Why The “Disruptive” Label Matters

In a recent “Critical Path” episode, Horace Dediu discussed the definition of disruption (00:46:40). Basically he outlines the boundaries of disruption theory and sets 3 criteria for Disruption.

  1. Entrant product serves customers who are over served by current incumbent product, or serves non-consumers.
  2. Asymmetry of motivation. The incumbent is not motivated to directly compete with the entrant.
  3. There exists a “Technological Core” that enables the entrant to continually improve the product.

Now this is totally great. It is great that the criteria for a “Disruptive Innovation” is clearly laid out, and that we can now identify whether a certain upheaval in the market qualifies for the Christensen-ish definition of Disruption or not. I totally agree with the criteria, as should, I believe, anybody who has carefully read Christensen’s books.

The problem is, if you have three criteria that you can answer with yes/no, then you have 2 x 2 x 2 = 8 possible situations. Only one of these Christensen Disruption. What are the others?

Furthermore, it becomes important to understand what it means to be a “Disruptive Innovation”. Clearly, Christensen does not intend “Disruptive Innovation” to describe all situation where there has been a significant disturbance in the market. He only talks about one. Then the question is, what makes his single segment so important? More importantly, why are so many Venture Capitalists upset and why do they complain so much when a single academic declares that the companies that they are investing in do not fit his criteria of “Disruption”?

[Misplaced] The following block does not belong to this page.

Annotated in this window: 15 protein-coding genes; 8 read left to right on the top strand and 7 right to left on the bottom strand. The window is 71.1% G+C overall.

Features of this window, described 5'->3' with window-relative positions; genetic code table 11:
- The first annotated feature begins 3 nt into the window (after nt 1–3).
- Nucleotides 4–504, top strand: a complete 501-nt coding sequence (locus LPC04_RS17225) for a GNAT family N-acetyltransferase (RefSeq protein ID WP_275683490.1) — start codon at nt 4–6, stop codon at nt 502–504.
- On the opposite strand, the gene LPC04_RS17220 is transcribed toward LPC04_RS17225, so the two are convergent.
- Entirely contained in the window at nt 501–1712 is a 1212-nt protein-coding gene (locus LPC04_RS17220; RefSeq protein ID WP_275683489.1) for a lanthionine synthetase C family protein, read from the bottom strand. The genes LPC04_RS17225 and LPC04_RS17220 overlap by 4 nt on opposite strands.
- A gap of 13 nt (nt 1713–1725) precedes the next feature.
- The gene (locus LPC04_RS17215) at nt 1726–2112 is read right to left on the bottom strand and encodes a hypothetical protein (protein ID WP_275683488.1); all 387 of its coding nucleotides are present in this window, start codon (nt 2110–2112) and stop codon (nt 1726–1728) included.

The key to this question is to understand what the power of “Disruptive Innovation” is. The companies that are “Disruptive” are the ones that can benefit from this power. The ones that do not qualify cannot.

In any market competition, the companies with the more resources generally win. The weaker companies typically lose. However, this isn’t much fun. Venture Capitalists looking for incredibly high returns, are instead betting on small and weak companies that will somehow accomplish something that much larger companies cannot. They are essentially betting on David beating Goliath.

Sometimes smaller companies will out-manoeuvre larger companies by being more nimble. Sometimes the willingness of smaller companies to experiment with crazy ideas will allow them to win. However, until Disruption Theory, there was no theoretical framework that could predict which smaller companies would have a high probability of success. And there still isn’t any other.

Disruption Theory is still the only well accepted business theory that has been demonstrated to be capable of identifying (probabilistically) the winners from the losers. It is the only theory that gives us a path that David could take to reliably beat Goliath. It is the only well known wave.

Companies that qualify as “Disruptive” in Christensen’s definitions are the ones that could benefit from “Disruptive” dynamics, and who can ride the waves to beat the most powerful incumbents. This means that they can make the most of the resources (capital) that investors pour into them.

On the other hand, companies that do not qualify must take a different path. Although each individual path has not been fully explored, weak entrants will typically not survive on these paths. There is not well identified wave to ride. There may be other waves, but we can’t reliably count on them.

I hope that this describes what not being “Disruptive” in the Christensen sense means. It means that if you are not “Disruptive”, you are not riding Christensen’s wave. If you are a battleship, then you are probably OK, but that means that there isn’t much fun for the investors who poured billions of dollars to build the battleship. Unless you ride the wave, you probably aren’t going to get insanely high returns.

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